Throughout the entire show (which was spectacular), he never faltered or even hinted at putting me down. When the crowd started to disperse, I was still on his shoulders, and I thought he might carry me out. Instead, he lifted me up off his shoulders and set me on the ground.

  “Holy cow!” I said after he’d put me down. “You must eat like a double dose of Wheaties every day!”

  “What are you talking about?” Jack asked, looking at me like I was insane.

  “You’re super strong!” Without thinking, I reached out and grabbed his bicep, trying to feel some massive amounts of hidden muscle, but honestly, it felt pretty ordinary.

  “You’re just really light. ” Jack started walking away, attempting to end that line of conversation, but I hurried after him.

  “What’s your angle?” I asked, trying to sound more playful than demanding.

  “Isosceles,” Jack quipped.

  “What?” If Milo had been there, he probably would’ve understood the reference, but geometry wasn’t my thing.

  “You asked me what my angle was, so I said isosceles,” Jack explained, looking down at me to make sure that he wasn’t losing me in the crowd. “It’s a type of a triangle with two equal sides. I suppose that’s not really an angle, and I would’ve said something like acute or obtuse, but I thought that would either sound like I was hitting on you or calling you stupid. I should’ve said oblique. That would’ve been good. Damn! I’m gonna remember that for next time. ”

  “You’re the most cryptic person I’ve ever met,” I sighed.

  We stepped outside into the night air, and I pulled my sweatshirt tighter to me, flipping the hood up over my head. Normally, the night air felt refreshing after being all sweaty and crammed with other people on the floor, but since I’d been on Jack’s shoulders, I hadn’t gotten hot at all.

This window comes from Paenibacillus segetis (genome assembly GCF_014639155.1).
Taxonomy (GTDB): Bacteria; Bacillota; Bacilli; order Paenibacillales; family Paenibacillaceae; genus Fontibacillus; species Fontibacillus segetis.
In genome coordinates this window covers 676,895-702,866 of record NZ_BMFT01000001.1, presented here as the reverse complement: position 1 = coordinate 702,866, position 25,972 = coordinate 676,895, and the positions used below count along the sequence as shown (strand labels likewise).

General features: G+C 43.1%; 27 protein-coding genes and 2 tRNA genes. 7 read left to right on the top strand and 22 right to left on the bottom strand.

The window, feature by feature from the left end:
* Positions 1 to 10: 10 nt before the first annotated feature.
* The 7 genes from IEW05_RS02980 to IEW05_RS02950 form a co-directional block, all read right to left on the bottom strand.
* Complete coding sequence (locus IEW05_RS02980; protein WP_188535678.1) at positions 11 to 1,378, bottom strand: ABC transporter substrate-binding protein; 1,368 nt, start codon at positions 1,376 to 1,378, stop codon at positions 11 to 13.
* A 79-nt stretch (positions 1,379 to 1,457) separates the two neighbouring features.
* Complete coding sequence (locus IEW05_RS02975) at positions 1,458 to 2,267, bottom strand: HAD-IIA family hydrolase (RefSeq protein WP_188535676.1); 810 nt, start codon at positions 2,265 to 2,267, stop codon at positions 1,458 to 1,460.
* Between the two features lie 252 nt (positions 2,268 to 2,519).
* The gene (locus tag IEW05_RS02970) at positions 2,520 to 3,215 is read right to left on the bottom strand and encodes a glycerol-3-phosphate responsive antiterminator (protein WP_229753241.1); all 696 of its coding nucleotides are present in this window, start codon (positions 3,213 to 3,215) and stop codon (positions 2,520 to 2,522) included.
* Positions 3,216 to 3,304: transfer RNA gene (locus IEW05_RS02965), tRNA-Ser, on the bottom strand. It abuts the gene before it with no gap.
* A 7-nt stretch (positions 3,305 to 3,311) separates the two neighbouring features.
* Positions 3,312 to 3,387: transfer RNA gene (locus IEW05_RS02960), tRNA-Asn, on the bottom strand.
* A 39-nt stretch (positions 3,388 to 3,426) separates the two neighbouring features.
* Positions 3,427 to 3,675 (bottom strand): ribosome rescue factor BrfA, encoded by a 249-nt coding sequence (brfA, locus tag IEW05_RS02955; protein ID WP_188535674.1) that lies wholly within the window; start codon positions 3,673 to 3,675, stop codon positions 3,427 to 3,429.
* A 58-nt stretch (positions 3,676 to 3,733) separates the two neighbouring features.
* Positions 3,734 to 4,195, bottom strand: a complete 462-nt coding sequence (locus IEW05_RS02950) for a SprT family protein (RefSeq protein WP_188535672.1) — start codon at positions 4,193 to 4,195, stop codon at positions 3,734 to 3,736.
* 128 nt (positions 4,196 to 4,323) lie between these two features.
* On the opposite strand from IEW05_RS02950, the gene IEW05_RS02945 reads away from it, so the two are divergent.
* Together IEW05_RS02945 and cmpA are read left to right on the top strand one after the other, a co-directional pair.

He didn’t look sweaty from fighting off the mosh pit, and the cold didn’t seem to affect him either. I was tempted to reach out and take his hand to see what the temperature felt like, but it felt too awkward.

  “So, did you have fun?” Jack asked me as we strolled to his car.

  “I did,” I smiled at him. “Did you?”

  “Of course. ”

  There was always this wonderful rush after a good concert, like adrenaline but less panicky. So when they let out, I usually talked a mile a minute about the show, the people, just anything, and everything.

  Page 6

  Tonight, though, I fell silent. There were millions of things running through my mind that I wanted to talk about, but very little had to do with the performance I had seen, so I kept my mouth shut.

  “I don’t mean to be cryptic,” Jack said at length.

  We were almost to his car, but he stopped walking and kept his gaze focused on some point straight ahead. His hands were shoved deep in the pocket of his Dickies shorts, and he sighed.

  “I don’t have an angle. Just…” He looked over at me, as if to make sure that I was still listening. I peered up at him from underneath my hood, and he smirked a little. “You’re cold. We should get in the car. ”

  “No! Tell me what you were going to say first!” I demanded, sounding more forceful than I meant to, but Jack only laughed. Then he went back to staring straight ahead, and his expression went somber.

  “I don’t want you to think that I’m completely egotistical, cause I’m not. I’m just realistic. ”

  “You’re talking about the way all the girls look at you?”

  “Yeah,” Jack said sheepishly. “Everyone kind of… reacts to me a certain way. And you don’t. It’s refreshing. So that’s what I’m doing here. With you. ”

  “Wait, wait, wait. ” I waved my hands at him, feeling a wave of disappointment. “What about the way other people react to you? Why do they do that?”

  “I don’t know. ” Jack shifted slightly, and I knew he was lying. He knew exactly what was going on, but he wasn’t going to tell me.